“Think first of the action that is right to take, think later about coping with one’s fears.” – Barbara Deming

The recent outbreak of the coronavirus (COVID-19) has brought with it not only dangerous and deadly consequences, but widespread unpredictability. On a global scale, (most) people are experiencing fear, anxiety, and stress as a result of this pandemic. Families are shifting their lives around to accommodate for school and work closures. Hospitals and healthcare workers are overrun with tending to coronavirus-related cases. Some individuals might even be permitted from saying goodbye to their elderly loved ones in hospice care. With all these drastic and sudden changes, how can we learn to adjust to this new norm of living in the unknown?

Although I haven’t been directly impacted by the virus, I am seeing a noticeable level of anxiety, both in my office and virtually. In fact, some of my clients have opted to do more virtual counseling sessions over the next few weeks or so as a way to practice social distancing; others still prefer the in-person interaction of coming to my office to preserve some sense of normalcy in their lives (while keeping a safe distance, of course). Things are now very different with regard to our everyday lives, which means we need to learn to adjust with them.

I’m guessing that this forced “slow down” time is something a lot of people haven’t ever experienced. Naturally, this adjustment can be uncomfortable and challenging at times – yet it can also be good for us. Throughout these precarious times, there are opportunities to connect with the ones we love on a deeper level (whether at home or virtually), get those projects done, organize the house, and exercise more; on another level, we can embrace this quiet period to reflect on what’s really important in life.

You may be asking yourself how this is possible, given the current circumstances…

With the flurry of news coverage and social media activity, it’s difficult not to worry. If you’re feeling anxious, or unable to focus on anything but the virus (or it infecting you or your loved ones), it might be a good idea to start combatting this by limiting your media consumption. Too much negativity can subconsciously tax our well-being. Try watching only the evening news or researching coronavirus content for an hour a day, for example. When you’re feeling stressed, take deep, intentional breaths and visualize your happy place. Stay there for several minutes. You may even find that you become more aware of your breathing as a result.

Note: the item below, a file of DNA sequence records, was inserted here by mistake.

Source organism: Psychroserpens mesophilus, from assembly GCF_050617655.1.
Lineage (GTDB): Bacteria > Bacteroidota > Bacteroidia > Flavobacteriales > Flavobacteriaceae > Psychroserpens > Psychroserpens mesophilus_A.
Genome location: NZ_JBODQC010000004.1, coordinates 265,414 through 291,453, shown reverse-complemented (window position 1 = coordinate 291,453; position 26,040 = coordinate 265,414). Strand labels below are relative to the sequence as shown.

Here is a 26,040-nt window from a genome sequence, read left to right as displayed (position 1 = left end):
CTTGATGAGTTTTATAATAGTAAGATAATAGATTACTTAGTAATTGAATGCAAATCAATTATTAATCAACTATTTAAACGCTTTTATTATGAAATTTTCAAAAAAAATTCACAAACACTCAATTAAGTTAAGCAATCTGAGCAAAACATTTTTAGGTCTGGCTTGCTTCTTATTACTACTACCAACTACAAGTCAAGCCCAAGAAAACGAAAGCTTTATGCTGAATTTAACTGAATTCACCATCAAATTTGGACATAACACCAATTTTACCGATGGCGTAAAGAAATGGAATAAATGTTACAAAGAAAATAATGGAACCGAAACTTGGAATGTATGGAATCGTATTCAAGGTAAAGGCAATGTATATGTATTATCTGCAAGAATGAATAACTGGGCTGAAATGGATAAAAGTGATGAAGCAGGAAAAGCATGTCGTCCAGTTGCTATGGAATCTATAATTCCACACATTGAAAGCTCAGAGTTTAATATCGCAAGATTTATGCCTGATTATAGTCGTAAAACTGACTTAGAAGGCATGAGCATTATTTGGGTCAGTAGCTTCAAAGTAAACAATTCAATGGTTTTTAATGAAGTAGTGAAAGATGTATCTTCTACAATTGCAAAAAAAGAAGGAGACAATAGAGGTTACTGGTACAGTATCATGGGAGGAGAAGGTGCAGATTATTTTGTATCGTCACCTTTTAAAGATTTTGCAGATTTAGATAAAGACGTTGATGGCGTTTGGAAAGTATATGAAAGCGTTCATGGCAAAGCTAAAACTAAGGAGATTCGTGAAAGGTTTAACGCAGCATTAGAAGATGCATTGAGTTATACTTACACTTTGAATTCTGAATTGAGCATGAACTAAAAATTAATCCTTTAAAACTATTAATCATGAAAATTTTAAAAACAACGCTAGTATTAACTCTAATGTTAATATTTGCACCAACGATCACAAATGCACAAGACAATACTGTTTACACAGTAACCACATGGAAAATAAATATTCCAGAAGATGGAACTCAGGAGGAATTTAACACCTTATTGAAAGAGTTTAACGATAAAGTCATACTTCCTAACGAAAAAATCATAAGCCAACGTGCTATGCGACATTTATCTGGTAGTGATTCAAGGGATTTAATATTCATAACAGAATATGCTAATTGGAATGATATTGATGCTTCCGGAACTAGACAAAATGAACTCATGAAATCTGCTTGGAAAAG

Further, think of this as an opportunity for reflection, improvement, and production. It’s also a chance to spend more time at home with your family in different ways, such as playing games, cooking, or doing artwork together. You can also connect with friends and loved ones who don’t live with you through FaceTime, Zoom, or other video conferencing programs. It is possible to connect and stay connected through social distancing. Other mind-occupying and productive activities include planting a garden, practicing an instrument, reading a book, organizing your house, walking the dog, meditating, working on a craft project, and doing some yoga postures. You could also offer help to neighbors or others who aren’t able or healthy enough to run a quick errand – which can be quite a welcomed distraction.

We’re all wondering what’s going to happen in the days to come. Everybody is experiencing some form of anxiety, and each of us can do our part by being responsible, safe, and (especially) kind.

Kris and I send out our love and prayers to all those who have been directly affected by this devastating virus.

TAKE-AWAY: Although the effects of coronavirus can be isolating, keep in mind that this is a shared global issue. Everyone on the planet is affected by this outbreak in one way or another. Whether you’re practicing social isolation, feeling the coronavirus symptoms, or the loss of a loved one, remember that we’re all in this together. It’s vital that we remain positive, patient, and kind towards one another, especially during these unpredictable times.

If you’re experiencing anxiety, depression, or difficulty adjusting to the effects of the coronavirus, and would like to schedule a virtual or in-person session, please send me an email or give me call at 402.881.8125.

For updated and current information about COVID-19, visit the CDC or WHO websites.

For further reading about the importance of social distancing, please click here.